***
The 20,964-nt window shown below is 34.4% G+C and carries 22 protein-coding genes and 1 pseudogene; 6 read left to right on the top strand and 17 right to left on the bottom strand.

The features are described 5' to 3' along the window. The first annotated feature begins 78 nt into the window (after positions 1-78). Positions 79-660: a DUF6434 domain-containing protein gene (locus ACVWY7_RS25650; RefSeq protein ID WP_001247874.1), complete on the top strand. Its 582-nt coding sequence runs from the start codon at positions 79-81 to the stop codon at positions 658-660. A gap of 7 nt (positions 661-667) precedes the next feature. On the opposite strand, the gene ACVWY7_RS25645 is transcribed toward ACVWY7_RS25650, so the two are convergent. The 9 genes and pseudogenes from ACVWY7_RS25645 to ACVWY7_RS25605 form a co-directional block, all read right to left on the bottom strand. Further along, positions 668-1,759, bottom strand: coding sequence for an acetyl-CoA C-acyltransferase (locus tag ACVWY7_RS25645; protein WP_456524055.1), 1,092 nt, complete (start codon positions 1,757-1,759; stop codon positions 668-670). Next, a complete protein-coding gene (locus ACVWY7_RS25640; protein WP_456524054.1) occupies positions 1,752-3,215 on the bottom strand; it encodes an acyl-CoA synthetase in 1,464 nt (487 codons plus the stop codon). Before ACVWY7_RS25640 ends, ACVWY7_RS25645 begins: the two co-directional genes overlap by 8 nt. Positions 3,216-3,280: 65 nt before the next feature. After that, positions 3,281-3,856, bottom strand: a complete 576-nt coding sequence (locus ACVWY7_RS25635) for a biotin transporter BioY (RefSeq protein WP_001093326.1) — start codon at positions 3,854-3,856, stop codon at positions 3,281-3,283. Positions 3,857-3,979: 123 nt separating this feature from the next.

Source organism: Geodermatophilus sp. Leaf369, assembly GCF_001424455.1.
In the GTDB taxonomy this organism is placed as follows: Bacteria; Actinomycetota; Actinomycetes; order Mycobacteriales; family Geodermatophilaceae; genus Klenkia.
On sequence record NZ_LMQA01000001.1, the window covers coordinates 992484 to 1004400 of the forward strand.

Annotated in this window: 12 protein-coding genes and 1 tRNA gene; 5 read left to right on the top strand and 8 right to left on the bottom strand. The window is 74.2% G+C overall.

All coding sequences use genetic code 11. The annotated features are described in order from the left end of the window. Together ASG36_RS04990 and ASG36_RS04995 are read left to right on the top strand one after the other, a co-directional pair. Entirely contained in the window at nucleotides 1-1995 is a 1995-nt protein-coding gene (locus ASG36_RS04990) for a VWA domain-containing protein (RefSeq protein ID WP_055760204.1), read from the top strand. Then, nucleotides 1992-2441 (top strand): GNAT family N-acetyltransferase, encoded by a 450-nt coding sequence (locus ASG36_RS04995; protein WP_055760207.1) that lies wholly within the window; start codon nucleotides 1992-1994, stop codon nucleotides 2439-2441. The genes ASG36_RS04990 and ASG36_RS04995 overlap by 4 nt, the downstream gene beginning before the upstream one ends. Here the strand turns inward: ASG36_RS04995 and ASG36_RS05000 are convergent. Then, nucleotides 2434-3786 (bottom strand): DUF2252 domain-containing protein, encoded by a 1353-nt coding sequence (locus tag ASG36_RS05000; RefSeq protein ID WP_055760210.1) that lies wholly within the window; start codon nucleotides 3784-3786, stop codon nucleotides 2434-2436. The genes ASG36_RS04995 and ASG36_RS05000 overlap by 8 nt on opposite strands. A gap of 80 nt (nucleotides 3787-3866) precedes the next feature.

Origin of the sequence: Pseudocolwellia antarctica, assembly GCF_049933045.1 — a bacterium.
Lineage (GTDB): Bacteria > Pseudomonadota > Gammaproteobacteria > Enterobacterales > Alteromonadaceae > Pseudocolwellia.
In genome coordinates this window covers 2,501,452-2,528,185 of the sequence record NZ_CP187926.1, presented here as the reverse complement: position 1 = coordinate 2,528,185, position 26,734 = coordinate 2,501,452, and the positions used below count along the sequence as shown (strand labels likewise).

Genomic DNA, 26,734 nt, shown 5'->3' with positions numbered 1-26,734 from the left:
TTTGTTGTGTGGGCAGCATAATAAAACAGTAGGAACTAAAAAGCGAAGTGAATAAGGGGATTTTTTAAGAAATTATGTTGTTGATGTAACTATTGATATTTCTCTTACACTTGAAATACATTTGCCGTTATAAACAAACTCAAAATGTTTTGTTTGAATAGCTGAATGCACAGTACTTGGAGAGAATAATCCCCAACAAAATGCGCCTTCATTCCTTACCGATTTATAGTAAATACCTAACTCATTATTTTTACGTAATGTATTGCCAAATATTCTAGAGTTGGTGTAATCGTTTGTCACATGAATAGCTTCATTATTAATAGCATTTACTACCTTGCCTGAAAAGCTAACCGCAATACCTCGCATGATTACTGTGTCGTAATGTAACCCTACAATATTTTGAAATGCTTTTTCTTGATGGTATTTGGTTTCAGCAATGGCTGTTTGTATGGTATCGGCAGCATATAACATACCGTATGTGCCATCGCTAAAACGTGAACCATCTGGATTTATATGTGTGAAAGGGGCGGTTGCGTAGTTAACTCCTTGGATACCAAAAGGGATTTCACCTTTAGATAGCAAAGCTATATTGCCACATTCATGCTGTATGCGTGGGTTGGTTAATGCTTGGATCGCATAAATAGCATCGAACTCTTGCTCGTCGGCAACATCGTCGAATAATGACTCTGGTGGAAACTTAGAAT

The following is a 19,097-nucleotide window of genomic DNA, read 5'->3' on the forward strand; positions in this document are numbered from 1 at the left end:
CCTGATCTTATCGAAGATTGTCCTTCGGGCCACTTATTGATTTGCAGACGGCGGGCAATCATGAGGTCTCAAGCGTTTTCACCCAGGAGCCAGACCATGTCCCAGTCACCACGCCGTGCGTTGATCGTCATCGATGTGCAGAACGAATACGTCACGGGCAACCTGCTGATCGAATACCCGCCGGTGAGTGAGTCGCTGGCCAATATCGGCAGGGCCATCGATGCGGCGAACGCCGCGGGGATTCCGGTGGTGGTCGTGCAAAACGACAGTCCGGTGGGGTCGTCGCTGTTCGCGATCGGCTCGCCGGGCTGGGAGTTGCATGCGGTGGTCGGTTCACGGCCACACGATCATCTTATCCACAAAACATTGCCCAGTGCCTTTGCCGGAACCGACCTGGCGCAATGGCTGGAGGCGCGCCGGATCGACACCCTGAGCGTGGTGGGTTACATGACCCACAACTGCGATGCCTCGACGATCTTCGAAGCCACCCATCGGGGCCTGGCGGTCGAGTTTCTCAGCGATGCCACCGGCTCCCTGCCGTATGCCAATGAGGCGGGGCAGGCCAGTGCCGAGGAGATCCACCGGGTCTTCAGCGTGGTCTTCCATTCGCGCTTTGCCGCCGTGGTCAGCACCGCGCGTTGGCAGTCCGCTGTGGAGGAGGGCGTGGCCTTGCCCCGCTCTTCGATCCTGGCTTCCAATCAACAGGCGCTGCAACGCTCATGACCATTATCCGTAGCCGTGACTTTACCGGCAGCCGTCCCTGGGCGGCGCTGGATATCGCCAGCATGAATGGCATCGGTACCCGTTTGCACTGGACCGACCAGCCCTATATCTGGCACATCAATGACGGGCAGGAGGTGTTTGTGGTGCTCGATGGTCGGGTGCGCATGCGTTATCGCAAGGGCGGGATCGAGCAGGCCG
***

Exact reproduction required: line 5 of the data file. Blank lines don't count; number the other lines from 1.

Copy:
On sequence record NZ_LMQA01000001.1, the window covers coordinates 992484 to 1004400 of the forward strand.